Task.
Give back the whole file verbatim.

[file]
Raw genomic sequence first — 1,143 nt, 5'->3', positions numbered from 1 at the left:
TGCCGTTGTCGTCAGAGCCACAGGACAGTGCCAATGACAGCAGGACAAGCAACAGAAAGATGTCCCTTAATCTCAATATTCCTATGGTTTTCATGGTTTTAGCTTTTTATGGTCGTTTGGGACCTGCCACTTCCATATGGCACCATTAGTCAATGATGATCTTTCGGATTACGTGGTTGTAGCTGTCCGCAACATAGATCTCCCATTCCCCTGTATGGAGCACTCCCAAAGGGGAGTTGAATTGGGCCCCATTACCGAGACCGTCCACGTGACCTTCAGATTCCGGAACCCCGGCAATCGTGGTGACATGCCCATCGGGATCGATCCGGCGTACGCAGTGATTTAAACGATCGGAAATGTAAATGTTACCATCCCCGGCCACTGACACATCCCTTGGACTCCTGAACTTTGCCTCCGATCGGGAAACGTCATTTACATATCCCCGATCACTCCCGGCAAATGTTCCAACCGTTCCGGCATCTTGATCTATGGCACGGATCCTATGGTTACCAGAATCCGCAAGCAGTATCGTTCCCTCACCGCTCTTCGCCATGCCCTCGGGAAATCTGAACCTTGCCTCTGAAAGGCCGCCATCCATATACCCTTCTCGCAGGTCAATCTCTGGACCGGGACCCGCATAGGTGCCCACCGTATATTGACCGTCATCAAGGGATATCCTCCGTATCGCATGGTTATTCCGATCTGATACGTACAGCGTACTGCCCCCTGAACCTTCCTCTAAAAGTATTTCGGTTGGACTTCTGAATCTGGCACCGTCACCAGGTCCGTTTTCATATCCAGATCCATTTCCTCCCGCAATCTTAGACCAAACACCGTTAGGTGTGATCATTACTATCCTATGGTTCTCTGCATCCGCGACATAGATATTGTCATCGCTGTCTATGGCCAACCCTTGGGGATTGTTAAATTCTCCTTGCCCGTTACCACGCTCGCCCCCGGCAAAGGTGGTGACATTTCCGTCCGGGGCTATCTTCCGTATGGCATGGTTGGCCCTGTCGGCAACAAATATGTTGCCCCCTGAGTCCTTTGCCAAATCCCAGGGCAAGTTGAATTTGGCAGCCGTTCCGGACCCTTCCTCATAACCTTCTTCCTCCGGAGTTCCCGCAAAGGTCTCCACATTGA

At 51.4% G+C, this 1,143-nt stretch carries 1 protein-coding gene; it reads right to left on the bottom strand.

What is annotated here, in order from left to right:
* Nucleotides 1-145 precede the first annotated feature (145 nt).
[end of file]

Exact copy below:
Raw genomic sequence first — 1,143 nt, 5'->3', positions numbered from 1 at the left:
TGCCGTTGTCGTCAGAGCCACAGGACAGTGCCAATGACAGCAGGACAAGCAACAGAAAGATGTCCCTTAATCTCAATATTCCTATGGTTTTCATGGTTTTAGCTTTTTATGGTCGTTTGGGACCTGCCACTTCCATATGGCACCATTAGTCAATGATGATCTTTCGGATTACGTGGTTGTAGCTGTCCGCAACATAGATCTCCCATTCCCCTGTATGGAGCACTCCCAAAGGGGAGTTGAATTGGGCCCCATTACCGAGACCGTCCACGTGACCTTCAGATTCCGGAACCCCGGCAATCGTGGTGACATGCCCATCGGGATCGATCCGGCGTACGCAGTGATTTAAACGATCGGAAATGTAAATGTTACCATCCCCGGCCACTGACACATCCCTTGGACTCCTGAACTTTGCCTCCGATCGGGAAACGTCATTTACATATCCCCGATCACTCCCGGCAAATGTTCCAACCGTTCCGGCATCTTGATCTATGGCACGGATCCTATGGTTACCAGAATCCGCAAGCAGTATCGTTCCCTCACCGCTCTTCGCCATGCCCTCGGGAAATCTGAACCTTGCCTCTGAAAGGCCGCCATCCATATACCCTTCTCGCAGGTCAATCTCTGGACCGGGACCCGCATAGGTGCCCACCGTATATTGACCGTCATCAAGGGATATCCTCCGTATCGCATGGTTATTCCGATCTGATACGTACAGCGTACTGCCCCCTGAACCTTCCTCTAAAAGTATTTCGGTTGGACTTCTGAATCTGGCACCGTCACCAGGTCCGTTTTCATATCCAGATCCATTTCCTCCCGCAATCTTAGACCAAACACCGTTAGGTGTGATCATTACTATCCTATGGTTCTCTGCATCCGCGACATAGATATTGTCATCGCTGTCTATGGCCAACCCTTGGGGATTGTTAAATTCTCCTTGCCCGTTACCACGCTCGCCCCCGGCAAAGGTGGTGACATTTCCGTCCGGGGCTATCTTCCGTATGGCATGGTTGGCCCTGTCGGCAACAAATATGTTGCCCCCTGAGTCCTTTGCCAAATCCCAGGGCAAGTTGAATTTGGCAGCCGTTCCGGACCCTTCCTCATAACCTTCTTCCTCCGGAGTTCCCGCAAAGGTCTCCACATTGA

At 51.4% G+C, this 1,143-nt stretch carries 1 protein-coding gene; it reads right to left on the bottom strand.

What is annotated here, in order from left to right:
* Nucleotides 1-145 precede the first annotated feature (145 nt).